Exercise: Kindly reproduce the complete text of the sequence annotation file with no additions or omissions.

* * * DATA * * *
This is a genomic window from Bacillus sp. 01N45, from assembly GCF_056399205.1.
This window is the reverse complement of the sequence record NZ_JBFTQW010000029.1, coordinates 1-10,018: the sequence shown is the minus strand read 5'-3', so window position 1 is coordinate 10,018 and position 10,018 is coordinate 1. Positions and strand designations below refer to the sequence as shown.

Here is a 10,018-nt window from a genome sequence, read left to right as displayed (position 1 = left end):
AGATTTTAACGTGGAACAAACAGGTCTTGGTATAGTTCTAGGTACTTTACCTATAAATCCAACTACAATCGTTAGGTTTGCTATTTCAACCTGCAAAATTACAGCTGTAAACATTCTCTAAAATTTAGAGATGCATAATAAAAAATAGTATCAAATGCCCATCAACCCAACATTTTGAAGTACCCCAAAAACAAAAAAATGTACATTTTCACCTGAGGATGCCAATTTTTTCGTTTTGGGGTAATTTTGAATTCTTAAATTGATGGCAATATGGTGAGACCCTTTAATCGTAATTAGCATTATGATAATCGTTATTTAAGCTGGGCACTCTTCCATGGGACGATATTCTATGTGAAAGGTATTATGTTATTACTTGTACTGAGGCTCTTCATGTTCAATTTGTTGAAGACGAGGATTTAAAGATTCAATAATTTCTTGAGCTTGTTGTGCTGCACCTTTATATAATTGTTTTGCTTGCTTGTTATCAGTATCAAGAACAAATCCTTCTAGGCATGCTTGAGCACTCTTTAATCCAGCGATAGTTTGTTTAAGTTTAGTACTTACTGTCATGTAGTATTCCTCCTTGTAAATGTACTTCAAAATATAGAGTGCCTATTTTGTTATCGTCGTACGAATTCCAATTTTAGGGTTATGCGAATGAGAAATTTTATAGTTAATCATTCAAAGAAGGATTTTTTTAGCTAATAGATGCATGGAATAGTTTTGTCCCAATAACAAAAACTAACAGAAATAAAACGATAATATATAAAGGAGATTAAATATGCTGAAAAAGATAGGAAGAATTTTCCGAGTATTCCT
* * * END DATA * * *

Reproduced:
This is a genomic window from Bacillus sp. 01N45, from assembly GCF_056399205.1.
This window is the reverse complement of the sequence record NZ_JBFTQW010000029.1, coordinates 1-10,018: the sequence shown is the minus strand read 5'-3', so window position 1 is coordinate 10,018 and position 10,018 is coordinate 1. Positions and strand designations below refer to the sequence as shown.

Here is a 10,018-nt window from a genome sequence, read left to right as displayed (position 1 = left end):
AGATTTTAACGTGGAACAAACAGGTCTTGGTATAGTTCTAGGTACTTTACCTATAAATCCAACTACAATCGTTAGGTTTGCTATTTCAACCTGCAAAATTACAGCTGTAAACATTCTCTAAAATTTAGAGATGCATAATAAAAAATAGTATCAAATGCCCATCAACCCAACATTTTGAAGTACCCCAAAAACAAAAAAATGTACATTTTCACCTGAGGATGCCAATTTTTTCGTTTTGGGGTAATTTTGAATTCTTAAATTGATGGCAATATGGTGAGACCCTTTAATCGTAATTAGCATTATGATAATCGTTATTTAAGCTGGGCACTCTTCCATGGGACGATATTCTATGTGAAAGGTATTATGTTATTACTTGTACTGAGGCTCTTCATGTTCAATTTGTTGAAGACGAGGATTTAAAGATTCAATAATTTCTTGAGCTTGTTGTGCTGCACCTTTATATAATTGTTTTGCTTGCTTGTTATCAGTATCAAGAACAAATCCTTCTAGGCATGCTTGAGCACTCTTTAATCCAGCGATAGTTTGTTTAAGTTTAGTACTTACTGTCATGTAGTATTCCTCCTTGTAAATGTACTTCAAAATATAGAGTGCCTATTTTGTTATCGTCGTACGAATTCCAATTTTAGGGTTATGCGAATGAGAAATTTTATAGTTAATCATTCAAAGAAGGATTTTTTTAGCTAATAGATGCATGGAATAGTTTTGTCCCAATAACAAAAACTAACAGAAATAAAACGATAATATATAAAGGAGATTAAATATGCTGAAAAAGATAGGAAGAATTTTCCGAGTATTCCT